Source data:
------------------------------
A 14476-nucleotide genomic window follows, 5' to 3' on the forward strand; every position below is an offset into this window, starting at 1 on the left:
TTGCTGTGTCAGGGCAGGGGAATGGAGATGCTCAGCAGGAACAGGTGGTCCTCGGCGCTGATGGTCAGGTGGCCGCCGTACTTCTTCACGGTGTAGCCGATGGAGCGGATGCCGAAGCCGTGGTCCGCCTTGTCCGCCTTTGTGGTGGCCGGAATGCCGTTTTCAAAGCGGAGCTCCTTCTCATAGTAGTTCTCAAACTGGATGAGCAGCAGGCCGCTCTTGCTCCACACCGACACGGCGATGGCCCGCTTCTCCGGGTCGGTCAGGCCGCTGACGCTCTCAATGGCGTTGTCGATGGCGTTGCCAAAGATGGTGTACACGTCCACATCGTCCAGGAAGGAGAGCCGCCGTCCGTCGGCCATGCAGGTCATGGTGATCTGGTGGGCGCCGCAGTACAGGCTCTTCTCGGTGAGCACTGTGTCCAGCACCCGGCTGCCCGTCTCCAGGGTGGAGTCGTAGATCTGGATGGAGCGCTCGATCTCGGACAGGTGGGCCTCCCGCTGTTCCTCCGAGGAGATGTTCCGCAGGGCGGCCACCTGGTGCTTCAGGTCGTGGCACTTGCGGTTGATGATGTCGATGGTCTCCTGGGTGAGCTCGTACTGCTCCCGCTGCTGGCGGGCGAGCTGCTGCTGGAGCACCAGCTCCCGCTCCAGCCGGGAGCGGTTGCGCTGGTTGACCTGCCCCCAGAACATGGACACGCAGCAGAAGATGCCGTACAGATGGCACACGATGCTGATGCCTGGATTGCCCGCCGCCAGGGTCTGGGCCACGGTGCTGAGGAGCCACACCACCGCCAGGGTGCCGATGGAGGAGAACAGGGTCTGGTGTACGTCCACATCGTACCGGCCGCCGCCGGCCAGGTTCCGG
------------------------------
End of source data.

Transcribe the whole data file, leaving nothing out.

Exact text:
A 14476-nucleotide genomic window follows, 5' to 3' on the forward strand; every position below is an offset into this window, starting at 1 on the left:
TTGCTGTGTCAGGGCAGGGGAATGGAGATGCTCAGCAGGAACAGGTGGTCCTCGGCGCTGATGGTCAGGTGGCCGCCGTACTTCTTCACGGTGTAGCCGATGGAGCGGATGCCGAAGCCGTGGTCCGCCTTGTCCGCCTTTGTGGTGGCCGGAATGCCGTTTTCAAAGCGGAGCTCCTTCTCATAGTAGTTCTCAAACTGGATGAGCAGCAGGCCGCTCTTGCTCCACACCGACACGGCGATGGCCCGCTTCTCCGGGTCGGTCAGGCCGCTGACGCTCTCAATGGCGTTGTCGATGGCGTTGCCAAAGATGGTGTACACGTCCACATCGTCCAGGAAGGAGAGCCGCCGTCCGTCGGCCATGCAGGTCATGGTGATCTGGTGGGCGCCGCAGTACAGGCTCTTCTCGGTGAGCACTGTGTCCAGCACCCGGCTGCCCGTCTCCAGGGTGGAGTCGTAGATCTGGATGGAGCGCTCGATCTCGGACAGGTGGGCCTCCCGCTGTTCCTCCGAGGAGATGTTCCGCAGGGCGGCCACCTGGTGCTTCAGGTCGTGGCACTTGCGGTTGATGATGTCGATGGTCTCCTGGGTGAGCTCGTACTGCTCCCGCTGCTGGCGGGCGAGCTGCTGCTGGAGCACCAGCTCCCGCTCCAGCCGGGAGCGGTTGCGCTGGTTGACCTGCCCCCAGAACATGGACACGCAGCAGAAGATGCCGTACAGATGGCACACGATGCTGATGCCTGGATTGCCCGCCGCCAGGGTCTGGGCCACGGTGCTGAGGAGCCACACCACCGCCAGGGTGCCGATGGAGGAGAACAGGGTCTGGTGTACGTCCACATCGTACCGGCCGCCGCCGGCCAGGTTCCGG